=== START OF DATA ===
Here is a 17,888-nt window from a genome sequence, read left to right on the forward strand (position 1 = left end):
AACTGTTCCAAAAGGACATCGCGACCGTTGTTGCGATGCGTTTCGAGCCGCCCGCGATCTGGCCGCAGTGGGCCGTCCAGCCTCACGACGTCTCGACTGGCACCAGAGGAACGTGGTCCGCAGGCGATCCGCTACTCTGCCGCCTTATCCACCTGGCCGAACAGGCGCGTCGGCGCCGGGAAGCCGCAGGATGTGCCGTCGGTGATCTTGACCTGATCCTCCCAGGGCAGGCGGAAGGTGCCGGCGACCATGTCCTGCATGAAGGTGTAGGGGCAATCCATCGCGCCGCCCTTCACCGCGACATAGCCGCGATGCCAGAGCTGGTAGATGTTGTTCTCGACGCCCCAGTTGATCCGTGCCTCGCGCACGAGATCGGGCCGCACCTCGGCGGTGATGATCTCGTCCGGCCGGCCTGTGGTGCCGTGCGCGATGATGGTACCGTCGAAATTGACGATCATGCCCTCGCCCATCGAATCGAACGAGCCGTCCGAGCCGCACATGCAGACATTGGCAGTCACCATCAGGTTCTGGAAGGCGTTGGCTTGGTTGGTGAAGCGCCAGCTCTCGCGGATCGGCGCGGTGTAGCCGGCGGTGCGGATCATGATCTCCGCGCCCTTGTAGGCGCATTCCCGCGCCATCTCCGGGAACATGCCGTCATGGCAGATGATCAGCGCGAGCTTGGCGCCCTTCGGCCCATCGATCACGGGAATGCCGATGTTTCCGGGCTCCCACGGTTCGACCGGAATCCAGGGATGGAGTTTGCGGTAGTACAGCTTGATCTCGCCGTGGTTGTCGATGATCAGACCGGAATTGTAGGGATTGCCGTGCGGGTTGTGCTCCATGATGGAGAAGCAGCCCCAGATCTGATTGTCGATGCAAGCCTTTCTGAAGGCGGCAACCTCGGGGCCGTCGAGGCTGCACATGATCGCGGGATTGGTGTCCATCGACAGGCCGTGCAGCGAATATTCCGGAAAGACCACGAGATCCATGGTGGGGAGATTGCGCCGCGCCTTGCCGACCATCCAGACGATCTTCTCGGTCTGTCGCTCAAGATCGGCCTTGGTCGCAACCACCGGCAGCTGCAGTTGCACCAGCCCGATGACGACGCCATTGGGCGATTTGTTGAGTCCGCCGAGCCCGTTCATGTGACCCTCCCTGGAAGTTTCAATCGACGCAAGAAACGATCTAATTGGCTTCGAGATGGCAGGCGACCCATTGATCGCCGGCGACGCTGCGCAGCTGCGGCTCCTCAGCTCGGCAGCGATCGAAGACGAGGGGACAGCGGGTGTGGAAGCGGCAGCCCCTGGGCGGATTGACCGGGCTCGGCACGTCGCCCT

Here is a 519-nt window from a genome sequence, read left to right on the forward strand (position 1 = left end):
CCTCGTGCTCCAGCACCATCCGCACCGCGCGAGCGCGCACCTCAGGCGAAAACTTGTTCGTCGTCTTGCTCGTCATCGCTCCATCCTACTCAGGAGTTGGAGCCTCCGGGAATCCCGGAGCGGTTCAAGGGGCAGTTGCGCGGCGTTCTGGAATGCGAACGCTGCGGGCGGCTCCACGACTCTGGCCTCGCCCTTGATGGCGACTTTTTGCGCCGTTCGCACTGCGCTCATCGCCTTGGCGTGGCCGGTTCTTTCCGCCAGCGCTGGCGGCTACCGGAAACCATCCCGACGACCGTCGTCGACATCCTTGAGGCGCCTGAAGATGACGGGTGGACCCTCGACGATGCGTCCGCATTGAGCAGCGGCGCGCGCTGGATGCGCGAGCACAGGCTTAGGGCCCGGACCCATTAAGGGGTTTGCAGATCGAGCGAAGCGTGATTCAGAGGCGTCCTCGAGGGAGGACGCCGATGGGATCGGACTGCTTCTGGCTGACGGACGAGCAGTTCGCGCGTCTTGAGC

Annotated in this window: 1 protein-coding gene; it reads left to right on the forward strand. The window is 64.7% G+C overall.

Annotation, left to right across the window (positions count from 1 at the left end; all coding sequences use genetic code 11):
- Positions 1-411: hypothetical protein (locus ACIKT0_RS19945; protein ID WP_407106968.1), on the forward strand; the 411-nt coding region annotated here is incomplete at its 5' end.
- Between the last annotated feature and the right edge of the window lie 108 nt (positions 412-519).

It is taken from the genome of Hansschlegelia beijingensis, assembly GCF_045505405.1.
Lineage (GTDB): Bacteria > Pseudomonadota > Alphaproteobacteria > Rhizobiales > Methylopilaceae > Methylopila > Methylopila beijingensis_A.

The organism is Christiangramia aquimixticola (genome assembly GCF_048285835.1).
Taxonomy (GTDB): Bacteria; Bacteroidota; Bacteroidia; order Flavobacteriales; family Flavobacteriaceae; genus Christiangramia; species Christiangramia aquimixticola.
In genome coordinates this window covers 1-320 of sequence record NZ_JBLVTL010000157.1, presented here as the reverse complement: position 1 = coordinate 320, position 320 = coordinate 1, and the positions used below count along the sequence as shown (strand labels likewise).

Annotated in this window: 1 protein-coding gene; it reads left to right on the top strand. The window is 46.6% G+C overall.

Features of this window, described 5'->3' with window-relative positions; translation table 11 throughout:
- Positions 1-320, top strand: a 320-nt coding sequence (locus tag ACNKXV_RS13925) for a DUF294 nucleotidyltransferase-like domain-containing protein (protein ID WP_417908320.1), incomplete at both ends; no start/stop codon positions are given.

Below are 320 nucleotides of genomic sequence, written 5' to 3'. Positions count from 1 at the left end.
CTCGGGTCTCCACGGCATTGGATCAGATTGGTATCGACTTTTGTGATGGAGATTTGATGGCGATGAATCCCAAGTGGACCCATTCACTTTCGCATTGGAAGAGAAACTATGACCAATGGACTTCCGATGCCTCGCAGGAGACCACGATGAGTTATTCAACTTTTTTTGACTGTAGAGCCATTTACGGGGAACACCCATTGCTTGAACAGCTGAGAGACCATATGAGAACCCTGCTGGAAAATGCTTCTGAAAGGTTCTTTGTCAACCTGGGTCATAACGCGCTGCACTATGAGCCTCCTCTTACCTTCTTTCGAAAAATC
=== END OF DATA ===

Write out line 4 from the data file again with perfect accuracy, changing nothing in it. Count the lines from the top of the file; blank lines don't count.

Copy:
CCTCGTGCTCCAGCACCATCCGCACCGCGCGAGCGCGCACCTCAGGCGAAAACTTGTTCGTCGTCTTGCTCGTCATCGCTCCATCCTACTCAGGAGTTGGAGCCTCCGGGAATCCCGGAGCGGTTCAAGGGGCAGTTGCGCGGCGTTCTGGAATGCGAACGCTGCGGGCGGCTCCACGACTCTGGCCTCGCCCTTGATGGCGACTTTTTGCGCCGTTCGCACTGCGCTCATCGCCTTGGCGTGGCCGGTTCTTTCCGCCAGCGCTGGCGGCTACCGGAAACCATCCCGACGACCGTCGTCGACATCCTTGAGGCGCCTGAAGATGACGGGTGGACCCTCGACGATGCGTCCGCATTGAGCAGCGGCGCGCGCTGGATGCGCGAGCACAGGCTTAGGGCCCGGACCCATTAAGGGGTTTGCAGATCGAGCGAAGCGTGATTCAGAGGCGTCCTCGAGGGAGGACGCCGATGGGATCGGACTGCTTCTGGCTGACGGACGAGCAGTTCGCGCGTCTTGAGC